Researchers of two independent studies have discovered how a specific mutation on the TREM2 gene contributes to the development and progression of Alzheimer’s disease, findings that shed light on the role of TREM2 in the brain, and can lead to new ways of treating this neurological disease.
Their work was reported in studies titled “TREM2 shedding by cleavage at the H157-S158 bond is accelerated for the Alzheimer’s disease-associated H157Y variant” and “An Alzheimer associated TREM2 variant occurs at the ADAM cleavage site and affects shedding and phagocytic function,” both published in the journal EMBO Molecular Medicine.
Specialized immune cells called microglia are responsible for protecting the brain from damage caused by toxic components like amyloid-β aggregates or dying cells. But aging or the onset of a neurological diseases cause microglia to lose their protective abilities, so that they fail to clear the brain of damaging materials.
The TREM2 gene encodes for a protein — also known as TREM2, for triggering receptor expressed on myeloid cells 2 — that aids microglia in its protective role. This receptor is expressed on the surface of microglia cells, so as to detect toxic elements or dying cells. When lipid aggregates or other threats are found, the receptor cleaves in two and promotes degradation and clearance of the threat.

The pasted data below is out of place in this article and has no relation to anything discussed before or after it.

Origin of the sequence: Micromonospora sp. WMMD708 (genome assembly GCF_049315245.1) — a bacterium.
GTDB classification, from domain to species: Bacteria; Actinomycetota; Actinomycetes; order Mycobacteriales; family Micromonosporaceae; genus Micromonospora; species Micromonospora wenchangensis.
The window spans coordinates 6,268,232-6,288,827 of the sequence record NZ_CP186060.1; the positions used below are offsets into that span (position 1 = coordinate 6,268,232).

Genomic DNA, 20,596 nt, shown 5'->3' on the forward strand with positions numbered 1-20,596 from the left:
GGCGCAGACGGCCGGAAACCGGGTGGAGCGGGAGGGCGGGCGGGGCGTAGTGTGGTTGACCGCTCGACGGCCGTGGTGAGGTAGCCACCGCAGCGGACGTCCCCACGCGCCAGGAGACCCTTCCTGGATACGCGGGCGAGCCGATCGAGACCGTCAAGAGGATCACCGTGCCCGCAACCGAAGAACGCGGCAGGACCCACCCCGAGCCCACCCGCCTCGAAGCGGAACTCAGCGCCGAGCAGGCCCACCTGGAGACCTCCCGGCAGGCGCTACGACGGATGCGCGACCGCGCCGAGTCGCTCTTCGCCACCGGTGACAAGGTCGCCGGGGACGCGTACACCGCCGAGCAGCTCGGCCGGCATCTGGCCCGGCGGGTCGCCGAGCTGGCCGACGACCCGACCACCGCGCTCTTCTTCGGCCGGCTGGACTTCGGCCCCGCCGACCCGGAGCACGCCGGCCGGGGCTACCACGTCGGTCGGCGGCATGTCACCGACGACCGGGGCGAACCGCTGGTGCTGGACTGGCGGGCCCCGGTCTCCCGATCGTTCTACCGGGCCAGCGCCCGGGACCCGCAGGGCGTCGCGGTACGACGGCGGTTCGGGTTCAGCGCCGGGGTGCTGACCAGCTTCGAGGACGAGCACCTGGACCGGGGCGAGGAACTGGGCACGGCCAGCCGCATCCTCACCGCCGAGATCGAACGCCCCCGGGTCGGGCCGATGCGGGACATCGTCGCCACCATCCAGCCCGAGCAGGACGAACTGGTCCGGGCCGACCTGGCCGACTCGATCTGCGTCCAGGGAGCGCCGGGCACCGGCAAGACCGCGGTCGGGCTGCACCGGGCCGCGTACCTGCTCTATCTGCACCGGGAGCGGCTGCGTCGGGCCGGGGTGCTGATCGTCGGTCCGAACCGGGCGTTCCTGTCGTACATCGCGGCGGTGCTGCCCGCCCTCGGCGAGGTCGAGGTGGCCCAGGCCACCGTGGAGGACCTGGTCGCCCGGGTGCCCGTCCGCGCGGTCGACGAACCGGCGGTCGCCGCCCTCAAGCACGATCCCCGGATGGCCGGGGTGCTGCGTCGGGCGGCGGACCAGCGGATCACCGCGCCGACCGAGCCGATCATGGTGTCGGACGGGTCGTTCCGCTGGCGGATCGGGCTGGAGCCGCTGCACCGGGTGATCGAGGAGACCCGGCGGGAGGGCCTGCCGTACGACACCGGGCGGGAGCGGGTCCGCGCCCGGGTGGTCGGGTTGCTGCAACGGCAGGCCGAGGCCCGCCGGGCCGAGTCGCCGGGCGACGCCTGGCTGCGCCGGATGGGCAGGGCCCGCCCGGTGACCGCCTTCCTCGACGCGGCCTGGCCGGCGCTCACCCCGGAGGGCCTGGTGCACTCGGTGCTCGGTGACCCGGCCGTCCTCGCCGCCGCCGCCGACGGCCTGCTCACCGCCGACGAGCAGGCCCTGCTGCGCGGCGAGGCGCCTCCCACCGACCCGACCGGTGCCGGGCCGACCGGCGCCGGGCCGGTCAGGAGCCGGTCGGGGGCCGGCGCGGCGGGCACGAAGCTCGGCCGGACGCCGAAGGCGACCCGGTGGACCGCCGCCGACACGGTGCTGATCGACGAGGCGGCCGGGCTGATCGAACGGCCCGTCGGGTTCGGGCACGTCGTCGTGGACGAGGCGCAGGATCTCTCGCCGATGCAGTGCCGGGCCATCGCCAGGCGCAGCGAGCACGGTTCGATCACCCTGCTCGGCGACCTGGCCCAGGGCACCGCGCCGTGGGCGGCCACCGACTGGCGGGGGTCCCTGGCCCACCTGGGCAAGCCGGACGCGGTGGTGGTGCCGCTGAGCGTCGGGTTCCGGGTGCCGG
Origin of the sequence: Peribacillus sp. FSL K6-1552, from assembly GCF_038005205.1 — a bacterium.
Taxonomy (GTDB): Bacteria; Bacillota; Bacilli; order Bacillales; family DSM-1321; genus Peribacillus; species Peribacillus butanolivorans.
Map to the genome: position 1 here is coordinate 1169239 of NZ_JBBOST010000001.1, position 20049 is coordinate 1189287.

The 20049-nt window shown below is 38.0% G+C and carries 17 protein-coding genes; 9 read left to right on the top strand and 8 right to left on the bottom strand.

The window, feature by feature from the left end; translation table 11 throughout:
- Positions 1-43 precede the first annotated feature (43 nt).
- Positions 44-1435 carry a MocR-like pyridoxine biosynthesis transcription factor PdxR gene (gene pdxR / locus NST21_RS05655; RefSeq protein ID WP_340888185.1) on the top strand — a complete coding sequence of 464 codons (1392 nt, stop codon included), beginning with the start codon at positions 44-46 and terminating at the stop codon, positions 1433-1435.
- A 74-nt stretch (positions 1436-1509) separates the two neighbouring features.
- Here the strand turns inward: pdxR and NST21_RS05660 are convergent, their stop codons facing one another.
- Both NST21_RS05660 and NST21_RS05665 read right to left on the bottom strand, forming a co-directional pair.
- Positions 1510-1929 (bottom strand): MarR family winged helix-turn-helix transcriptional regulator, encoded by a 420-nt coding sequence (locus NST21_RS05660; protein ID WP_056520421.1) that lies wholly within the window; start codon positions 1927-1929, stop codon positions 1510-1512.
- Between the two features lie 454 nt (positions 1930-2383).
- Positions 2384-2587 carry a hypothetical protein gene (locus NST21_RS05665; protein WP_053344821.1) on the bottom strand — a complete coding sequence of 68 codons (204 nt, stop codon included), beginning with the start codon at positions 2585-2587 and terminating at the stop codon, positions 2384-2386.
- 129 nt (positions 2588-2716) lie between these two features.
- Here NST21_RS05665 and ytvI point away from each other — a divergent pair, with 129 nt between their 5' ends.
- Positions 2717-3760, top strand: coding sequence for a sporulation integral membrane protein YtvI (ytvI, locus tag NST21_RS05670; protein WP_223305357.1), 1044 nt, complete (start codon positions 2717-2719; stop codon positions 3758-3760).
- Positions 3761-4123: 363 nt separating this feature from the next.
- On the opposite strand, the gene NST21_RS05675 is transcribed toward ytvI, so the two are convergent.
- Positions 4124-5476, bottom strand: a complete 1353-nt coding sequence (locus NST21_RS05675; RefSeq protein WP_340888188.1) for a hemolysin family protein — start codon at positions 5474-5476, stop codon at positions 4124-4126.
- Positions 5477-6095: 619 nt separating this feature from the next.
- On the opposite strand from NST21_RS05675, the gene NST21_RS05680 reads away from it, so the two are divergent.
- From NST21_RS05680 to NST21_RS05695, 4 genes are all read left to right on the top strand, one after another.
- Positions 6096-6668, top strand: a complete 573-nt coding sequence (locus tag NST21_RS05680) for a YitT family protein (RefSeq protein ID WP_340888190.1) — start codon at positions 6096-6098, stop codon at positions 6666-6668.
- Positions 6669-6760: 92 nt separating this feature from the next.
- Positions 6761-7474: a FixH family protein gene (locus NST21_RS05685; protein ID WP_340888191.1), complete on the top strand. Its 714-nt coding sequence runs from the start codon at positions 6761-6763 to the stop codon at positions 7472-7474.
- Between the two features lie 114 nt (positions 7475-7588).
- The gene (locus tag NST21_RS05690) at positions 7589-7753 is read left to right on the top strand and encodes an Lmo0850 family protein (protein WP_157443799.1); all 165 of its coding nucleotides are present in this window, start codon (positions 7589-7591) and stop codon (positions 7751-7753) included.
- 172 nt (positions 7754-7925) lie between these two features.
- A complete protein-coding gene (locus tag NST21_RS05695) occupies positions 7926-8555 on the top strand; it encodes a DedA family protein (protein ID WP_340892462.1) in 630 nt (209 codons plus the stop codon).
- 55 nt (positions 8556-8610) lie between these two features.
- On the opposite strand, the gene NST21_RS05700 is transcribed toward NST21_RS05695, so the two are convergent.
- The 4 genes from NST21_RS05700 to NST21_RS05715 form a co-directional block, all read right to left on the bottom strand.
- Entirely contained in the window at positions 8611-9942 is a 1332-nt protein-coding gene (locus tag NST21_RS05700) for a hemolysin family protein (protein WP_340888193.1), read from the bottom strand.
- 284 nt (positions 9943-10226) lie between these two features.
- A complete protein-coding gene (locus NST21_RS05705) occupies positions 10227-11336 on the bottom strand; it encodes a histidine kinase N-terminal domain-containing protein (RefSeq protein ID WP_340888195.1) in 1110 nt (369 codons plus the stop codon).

Both studies found that this cleaving of the TREM2 protein is altered in Alzheimer’s due to a rare genetic mutation on the 157 position of the gene, or a mutation known as p.H157Y. This genetic variant is known to researchers. Indeed, scientists in China demonstrated in a large-scale study published in 2016 that the p.H157Y mutation on TREM2 was associated with susceptibility to late-onset Alzheimer’s disease.
Led by Christian Haass at the German Center for Neurodegenerative Diseases at the Ludwig-Maximilians-Universität in Munich, and by Damian Crowther of AstraZeneca’s IMED Neuroscience group in Cambridge, the two teams both demonstrated that the presence of the p.H157Y gene variant led to a more rapid cleavage of the TREM2 receptor than is normal, preventing microglia cells from fully recognizing amyloid-β aggregates and dying cells.
“Our results provide a detailed molecular mechanism for how this rare mutation alters the function of TREM2 and hence facilitates the progression of Alzheimer’s disease,” Crowther said in a news release.
In contrast to other genetic mutations, that seen in p.H157Y does not change the levels of the active protein, but instead prevents it from working as it should. This suggests that developing ways to promote the protein’s stability may help to prevent it from cutting into two parts too quickly, allowing microglia to better protect the brain from toxic buildup.
“The end result is the same. In both cases, there is too little full-length TREM protein on microglia,” Haass said. “This suggests that stabilizing TREM2, by making it less susceptible to cleavage, may be a viable therapeutic strategy.”